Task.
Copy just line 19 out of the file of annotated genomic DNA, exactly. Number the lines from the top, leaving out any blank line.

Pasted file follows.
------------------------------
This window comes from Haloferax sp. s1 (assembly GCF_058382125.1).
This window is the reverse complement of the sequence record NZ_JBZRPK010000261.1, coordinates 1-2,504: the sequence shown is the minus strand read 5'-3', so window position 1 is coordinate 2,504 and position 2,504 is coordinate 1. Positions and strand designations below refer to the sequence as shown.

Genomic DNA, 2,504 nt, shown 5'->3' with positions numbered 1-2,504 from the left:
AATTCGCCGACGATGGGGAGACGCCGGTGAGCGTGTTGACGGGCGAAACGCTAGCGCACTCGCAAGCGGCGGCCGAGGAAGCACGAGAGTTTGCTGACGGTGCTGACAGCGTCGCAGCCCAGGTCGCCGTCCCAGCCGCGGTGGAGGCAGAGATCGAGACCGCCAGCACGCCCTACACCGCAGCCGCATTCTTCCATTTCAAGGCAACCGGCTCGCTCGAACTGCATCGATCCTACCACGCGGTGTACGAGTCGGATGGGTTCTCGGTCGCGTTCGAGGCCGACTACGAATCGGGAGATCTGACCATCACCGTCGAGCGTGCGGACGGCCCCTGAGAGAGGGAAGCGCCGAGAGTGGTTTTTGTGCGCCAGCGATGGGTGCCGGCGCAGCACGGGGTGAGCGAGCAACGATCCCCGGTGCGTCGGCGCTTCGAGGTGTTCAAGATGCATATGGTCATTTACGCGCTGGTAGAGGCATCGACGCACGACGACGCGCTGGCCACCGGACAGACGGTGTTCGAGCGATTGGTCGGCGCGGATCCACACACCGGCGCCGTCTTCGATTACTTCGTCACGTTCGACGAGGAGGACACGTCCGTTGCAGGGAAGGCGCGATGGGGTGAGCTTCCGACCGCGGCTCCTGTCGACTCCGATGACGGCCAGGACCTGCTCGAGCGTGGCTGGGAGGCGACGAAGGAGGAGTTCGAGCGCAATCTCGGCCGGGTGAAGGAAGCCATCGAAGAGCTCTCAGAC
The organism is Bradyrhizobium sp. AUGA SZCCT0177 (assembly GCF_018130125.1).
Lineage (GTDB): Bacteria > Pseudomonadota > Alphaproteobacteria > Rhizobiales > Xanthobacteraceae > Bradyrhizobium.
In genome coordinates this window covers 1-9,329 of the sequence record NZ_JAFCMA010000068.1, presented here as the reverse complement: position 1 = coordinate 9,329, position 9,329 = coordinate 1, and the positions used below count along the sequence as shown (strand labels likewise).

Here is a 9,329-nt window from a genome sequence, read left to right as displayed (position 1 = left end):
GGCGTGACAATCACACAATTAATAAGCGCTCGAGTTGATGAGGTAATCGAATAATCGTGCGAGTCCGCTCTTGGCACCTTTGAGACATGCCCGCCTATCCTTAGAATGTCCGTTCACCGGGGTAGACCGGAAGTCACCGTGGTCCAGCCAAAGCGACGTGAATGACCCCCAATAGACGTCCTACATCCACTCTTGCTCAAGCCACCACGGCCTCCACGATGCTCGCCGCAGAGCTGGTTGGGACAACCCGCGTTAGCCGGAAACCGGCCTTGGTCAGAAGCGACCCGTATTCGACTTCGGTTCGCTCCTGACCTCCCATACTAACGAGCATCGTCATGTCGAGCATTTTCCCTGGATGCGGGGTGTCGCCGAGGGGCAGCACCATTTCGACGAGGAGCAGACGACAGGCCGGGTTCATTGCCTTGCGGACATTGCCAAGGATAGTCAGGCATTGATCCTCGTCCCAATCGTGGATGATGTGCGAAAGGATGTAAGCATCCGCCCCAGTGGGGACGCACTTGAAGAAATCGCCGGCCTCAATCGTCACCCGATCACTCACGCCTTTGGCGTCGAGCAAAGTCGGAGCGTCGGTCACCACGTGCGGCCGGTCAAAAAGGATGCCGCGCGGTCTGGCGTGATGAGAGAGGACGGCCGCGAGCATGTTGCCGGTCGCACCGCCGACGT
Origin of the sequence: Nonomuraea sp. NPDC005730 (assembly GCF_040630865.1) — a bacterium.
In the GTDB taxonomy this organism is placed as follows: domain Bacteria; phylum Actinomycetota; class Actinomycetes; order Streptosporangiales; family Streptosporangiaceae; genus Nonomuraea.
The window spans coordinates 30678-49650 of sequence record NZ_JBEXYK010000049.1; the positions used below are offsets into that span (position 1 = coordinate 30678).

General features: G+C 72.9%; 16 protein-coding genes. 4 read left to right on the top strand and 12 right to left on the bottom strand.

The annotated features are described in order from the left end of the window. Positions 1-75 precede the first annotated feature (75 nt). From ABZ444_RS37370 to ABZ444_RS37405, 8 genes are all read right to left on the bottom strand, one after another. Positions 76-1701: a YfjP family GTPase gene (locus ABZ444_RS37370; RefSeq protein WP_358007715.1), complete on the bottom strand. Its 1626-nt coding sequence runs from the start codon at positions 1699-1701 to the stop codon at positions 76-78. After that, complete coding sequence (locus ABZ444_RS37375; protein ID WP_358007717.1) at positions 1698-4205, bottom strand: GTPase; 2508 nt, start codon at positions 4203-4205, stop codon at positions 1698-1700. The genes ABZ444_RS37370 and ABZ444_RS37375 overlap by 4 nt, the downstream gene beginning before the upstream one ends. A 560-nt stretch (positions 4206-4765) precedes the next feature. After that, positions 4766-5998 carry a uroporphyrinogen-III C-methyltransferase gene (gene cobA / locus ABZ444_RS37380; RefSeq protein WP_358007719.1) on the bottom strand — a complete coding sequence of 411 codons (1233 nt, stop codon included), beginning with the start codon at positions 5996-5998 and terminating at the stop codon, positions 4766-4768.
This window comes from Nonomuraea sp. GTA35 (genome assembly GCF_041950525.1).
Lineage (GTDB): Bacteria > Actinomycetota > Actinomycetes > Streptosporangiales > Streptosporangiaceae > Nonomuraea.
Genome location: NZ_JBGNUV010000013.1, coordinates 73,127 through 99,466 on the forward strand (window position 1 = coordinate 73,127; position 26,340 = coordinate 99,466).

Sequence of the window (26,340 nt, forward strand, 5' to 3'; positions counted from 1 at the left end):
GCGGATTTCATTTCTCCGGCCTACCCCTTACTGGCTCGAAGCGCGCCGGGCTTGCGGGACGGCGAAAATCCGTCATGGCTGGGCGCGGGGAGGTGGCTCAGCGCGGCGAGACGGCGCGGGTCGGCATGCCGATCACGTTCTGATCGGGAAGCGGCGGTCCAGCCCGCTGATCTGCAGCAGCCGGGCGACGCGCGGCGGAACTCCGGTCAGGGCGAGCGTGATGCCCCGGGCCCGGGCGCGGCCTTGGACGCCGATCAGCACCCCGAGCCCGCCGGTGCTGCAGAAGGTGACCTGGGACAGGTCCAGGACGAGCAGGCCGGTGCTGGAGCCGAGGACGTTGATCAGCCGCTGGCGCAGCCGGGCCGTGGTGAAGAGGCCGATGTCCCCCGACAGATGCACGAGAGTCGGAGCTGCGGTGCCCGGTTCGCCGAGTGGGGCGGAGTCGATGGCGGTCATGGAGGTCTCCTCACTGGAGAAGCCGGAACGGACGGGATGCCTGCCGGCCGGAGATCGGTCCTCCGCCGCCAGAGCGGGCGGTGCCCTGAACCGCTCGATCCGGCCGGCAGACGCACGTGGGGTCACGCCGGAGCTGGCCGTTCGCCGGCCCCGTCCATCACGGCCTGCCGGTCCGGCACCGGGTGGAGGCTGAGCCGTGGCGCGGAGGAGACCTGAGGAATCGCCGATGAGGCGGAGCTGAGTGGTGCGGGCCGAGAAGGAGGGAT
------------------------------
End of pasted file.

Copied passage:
GCGGATTTCATTTCTCCGGCCTACCCCTTACTGGCTCGAAGCGCGCCGGGCTTGCGGGACGGCGAAAATCCGTCATGGCTGGGCGCGGGGAGGTGGCTCAGCGCGGCGAGACGGCGCGGGTCGGCATGCCGATCACGTTCTGATCGGGAAGCGGCGGTCCAGCCCGCTGATCTGCAGCAGCCGGGCGACGCGCGGCGGAACTCCGGTCAGGGCGAGCGTGATGCCCCGGGCCCGGGCGCGGCCTTGGACGCCGATCAGCACCCCGAGCCCGCCGGTGCTGCAGAAGGTGACCTGGGACAGGTCCAGGACGAGCAGGCCGGTGCTGGAGCCGAGGACGTTGATCAGCCGCTGGCGCAGCCGGGCCGTGGTGAAGAGGCCGATGTCCCCCGACAGATGCACGAGAGTCGGAGCTGCGGTGCCCGGTTCGCCGAGTGGGGCGGAGTCGATGGCGGTCATGGAGGTCTCCTCACTGGAGAAGCCGGAACGGACGGGATGCCTGCCGGCCGGAGATCGGTCCTCCGCCGCCAGAGCGGGCGGTGCCCTGAACCGCTCGATCCGGCCGGCAGACGCACGTGGGGTCACGCCGGAGCTGGCCGTTCGCCGGCCCCGTCCATCACGGCCTGCCGGTCCGGCACCGGGTGGAGGCTGAGCCGTGGCGCGGAGGAGACCTGAGGAATCGCCGATGAGGCGGAGCTGAGTGGTGCGGGCCGAGAAGGAGGGAT